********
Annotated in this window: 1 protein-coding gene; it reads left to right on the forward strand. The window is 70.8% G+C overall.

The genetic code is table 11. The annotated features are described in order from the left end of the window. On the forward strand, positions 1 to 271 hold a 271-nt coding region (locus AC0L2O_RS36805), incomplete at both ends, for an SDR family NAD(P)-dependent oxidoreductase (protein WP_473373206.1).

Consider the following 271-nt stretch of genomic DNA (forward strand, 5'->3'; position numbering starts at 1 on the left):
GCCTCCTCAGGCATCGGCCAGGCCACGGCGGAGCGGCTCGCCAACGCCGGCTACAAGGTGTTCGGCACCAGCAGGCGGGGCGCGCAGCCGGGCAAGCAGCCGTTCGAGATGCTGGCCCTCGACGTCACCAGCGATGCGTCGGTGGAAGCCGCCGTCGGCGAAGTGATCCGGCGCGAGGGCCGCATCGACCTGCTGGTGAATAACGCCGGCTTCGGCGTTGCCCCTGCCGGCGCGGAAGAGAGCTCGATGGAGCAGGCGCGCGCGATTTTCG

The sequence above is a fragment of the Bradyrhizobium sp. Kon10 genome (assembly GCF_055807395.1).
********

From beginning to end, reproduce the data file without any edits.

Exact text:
Annotated in this window: 1 protein-coding gene; it reads left to right on the forward strand. The window is 70.8% G+C overall.

The genetic code is table 11. The annotated features are described in order from the left end of the window. On the forward strand, positions 1 to 271 hold a 271-nt coding region (locus AC0L2O_RS36805), incomplete at both ends, for an SDR family NAD(P)-dependent oxidoreductase (protein WP_473373206.1).

Consider the following 271-nt stretch of genomic DNA (forward strand, 5'->3'; position numbering starts at 1 on the left):
GCCTCCTCAGGCATCGGCCAGGCCACGGCGGAGCGGCTCGCCAACGCCGGCTACAAGGTGTTCGGCACCAGCAGGCGGGGCGCGCAGCCGGGCAAGCAGCCGTTCGAGATGCTGGCCCTCGACGTCACCAGCGATGCGTCGGTGGAAGCCGCCGTCGGCGAAGTGATCCGGCGCGAGGGCCGCATCGACCTGCTGGTGAATAACGCCGGCTTCGGCGTTGCCCCTGCCGGCGCGGAAGAGAGCTCGATGGAGCAGGCGCGCGCGATTTTCG

The sequence above is a fragment of the Bradyrhizobium sp. Kon10 genome (assembly GCF_055807395.1).